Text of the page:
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A Critical Review of Bilingual Education in the United States: From Basements and Pride to Boutiques and Profit

  • Nelson Flores (a1) and Ofelia García (a2)

In this article we connect the institutionalization of bilingual education to a post–Civil Rights racial formation that located the root of educational inequalities in the psychological condition of people of color in ways that obscured the structural barriers confronting communities of color. Within this context, bilingual education was institutionalized with the goal of instilling cultural pride in Latinx students in ways that would remediate their perceived linguistic deficiencies. This left bilingual educators struggling to develop affirmative spaces for Latinx children within a context where these students continued to be devalued by the broader school and societal context. More recent years have witnessed the dismantling of these affirmative spaces and their replacement with two-way immersion programs that seek to cater to White middle-class families. While these programs have offered new spaces for the affirmation of the bilingualism of Latinx children, they do little to address the power hierarchies between the low-income Latinx communities and White middle-class communities that are being served by these programs. We end with a call to situate struggles for bilingual education within broader efforts to combat the racialization of Latinx and other minoritized communities.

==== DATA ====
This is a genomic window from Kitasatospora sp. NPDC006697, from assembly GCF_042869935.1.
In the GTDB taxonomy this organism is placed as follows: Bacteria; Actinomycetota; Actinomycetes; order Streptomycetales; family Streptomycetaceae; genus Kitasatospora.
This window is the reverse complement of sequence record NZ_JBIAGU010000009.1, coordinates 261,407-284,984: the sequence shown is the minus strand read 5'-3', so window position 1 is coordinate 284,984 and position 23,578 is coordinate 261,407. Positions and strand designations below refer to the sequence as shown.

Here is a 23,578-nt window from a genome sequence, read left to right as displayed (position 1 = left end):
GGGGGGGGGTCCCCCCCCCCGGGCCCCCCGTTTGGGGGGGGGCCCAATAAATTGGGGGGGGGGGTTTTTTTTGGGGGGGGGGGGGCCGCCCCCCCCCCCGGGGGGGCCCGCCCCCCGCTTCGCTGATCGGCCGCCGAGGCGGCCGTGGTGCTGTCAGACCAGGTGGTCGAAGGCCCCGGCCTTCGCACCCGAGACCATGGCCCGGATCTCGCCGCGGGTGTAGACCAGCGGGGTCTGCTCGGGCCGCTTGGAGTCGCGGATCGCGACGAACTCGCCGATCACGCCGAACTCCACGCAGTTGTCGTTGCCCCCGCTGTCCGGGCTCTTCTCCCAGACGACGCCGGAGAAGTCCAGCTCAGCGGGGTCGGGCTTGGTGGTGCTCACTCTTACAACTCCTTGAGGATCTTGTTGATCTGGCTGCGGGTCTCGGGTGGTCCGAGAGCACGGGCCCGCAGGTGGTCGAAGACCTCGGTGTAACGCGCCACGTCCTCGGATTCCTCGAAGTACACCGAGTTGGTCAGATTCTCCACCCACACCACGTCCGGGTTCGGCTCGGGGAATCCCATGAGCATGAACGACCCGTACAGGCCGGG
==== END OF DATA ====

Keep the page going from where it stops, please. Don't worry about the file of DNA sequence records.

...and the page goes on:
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Annual Review of Applied Linguistics
  • ISSN: 0267-1905
  • EISSN: 1471-6356
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